One of the potential impacts of the warm winter of 2001-2002 is an increased chance of Stewart's bacterial wilt of corn this summer. This disease is primarily a problem on susceptible inbreds and sweet corn; however, some hybrids with low levels of resistance or other hybrids may also be affected when corn flea beetle populations are very high. In the March 22, 2002, issue of this newsletter, Dr. Kevin Steffey provided a report on the predicted survival of corn flea beetles in Illinois. This article will add to the Stewart's wilt story this season in Illinois.|
A key to whether Stewart's wilt will be a problem is based in part on winter survival of corn flea beetles. Corn flea beetles are the primary vectors and overwintering location of the bacterial pathogen (Pantoea [= Erwinia] stewartii) that causes Stewart's wilt. The bacterium survives in the gut of hibernating adults, and the bacteria are transmitted when flea beetles feed on corn. The bacterium can also be transmitted at low levels via infested seed, but generally transmission via the corn flea beetle is considered to be much more important and common.
Winter survival of corn flea beetles, and the incidence of Stewart's wilt, is strongly influenced by winter temperatures. As reported by Rick Weinzierl and Kelly Cook in the Illinois Fruit and Vegetable News newsletter, the winter was warm enough for survival of corn flea beetles in much of Illinois. Survival of the corn flea beetle, and the potential incidence and severity of early-season Stewart's wilt, can be predicted on the basis of average December, January, and February temperatures. Nearly no disease is expected if the average is below 27; the incidence will be low if the average is 27-30; the incidence will be moderate if the average is 30-33; and above 33 the incidence is predicted to be high. Kelly Cook, a pest management graduate student in the Department of Crop Sciences, summarized temperature data from the Midwestern Climate Center to determine the average temperatures for December through February (see Table 3).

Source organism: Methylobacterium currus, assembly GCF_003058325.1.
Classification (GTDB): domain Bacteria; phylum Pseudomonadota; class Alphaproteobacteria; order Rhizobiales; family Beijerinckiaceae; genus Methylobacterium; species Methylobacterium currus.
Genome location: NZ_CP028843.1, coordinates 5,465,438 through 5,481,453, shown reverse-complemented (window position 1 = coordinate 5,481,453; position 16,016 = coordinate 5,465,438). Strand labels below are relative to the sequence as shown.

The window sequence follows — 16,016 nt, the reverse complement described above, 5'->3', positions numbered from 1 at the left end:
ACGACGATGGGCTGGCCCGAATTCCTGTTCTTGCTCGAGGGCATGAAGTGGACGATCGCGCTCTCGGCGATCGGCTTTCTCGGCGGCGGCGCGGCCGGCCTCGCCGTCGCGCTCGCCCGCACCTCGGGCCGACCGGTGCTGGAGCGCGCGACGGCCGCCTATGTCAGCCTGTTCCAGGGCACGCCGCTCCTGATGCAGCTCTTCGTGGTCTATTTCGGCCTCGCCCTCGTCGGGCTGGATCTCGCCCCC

They also reported that because the winter in 2000-2001 was fairly cold, corn flea beetles and Stewart's wilt were somewhat rare north of I-80 in the 2001 season. Thus, although a high percentage of beetles probably survived the past winter, their numbers and the portion carrying the Stewart's wilt bacterium are likely to be low this spring in northern Illinois. Through much of the state, however, Stewart's wilt will be a concern this year.
There are two phases of Stewart's wilt. In the first (seedling blight) phase, young plants become systemically infected and often quickly wilt. Leaves develop yellow or light green streaks with wavy margins that parallel veins, and lesions turn brown and dry. Cavities may form in the stalk pith near the soil line, and plants may be killed. The second (leaf blight) phase of Stewart's wilt is more common and usually affects plants after tasseling, but is usually not as damaging as the seedling phase. Pale green streaks develop along the veins, and these often die and become tan in color. In severe cases whole leaves may die.
Stewart's wilt seedling blight.
Stewart's wilt leaf blight and different levels of severity.
Based on the predictions, scouting efforts should be intensified to identify problems with Stewart's wilt this spring and summer. Preventative management with resistance and seed treatment insecticides are the keys for reducing problems with Stewart's wilt.
For more information on the value of seed treatment insecticides for Stewart's wilt and hybrid resistance for sweet corn, see the Stewart's wilt link on Dr. Pataky's Web site at http://www.sweetcorn.uiuc.edu. Foliar insecticides for control of corn flea beetles and Stewart's wilt may be warranted in some cases if leaves on seedling plants are severely damaged. See the 2002 Illinois Agricultural Pest Management Handbook for more information on the use of insecticides to control corn flea beetles.--Dean Malvick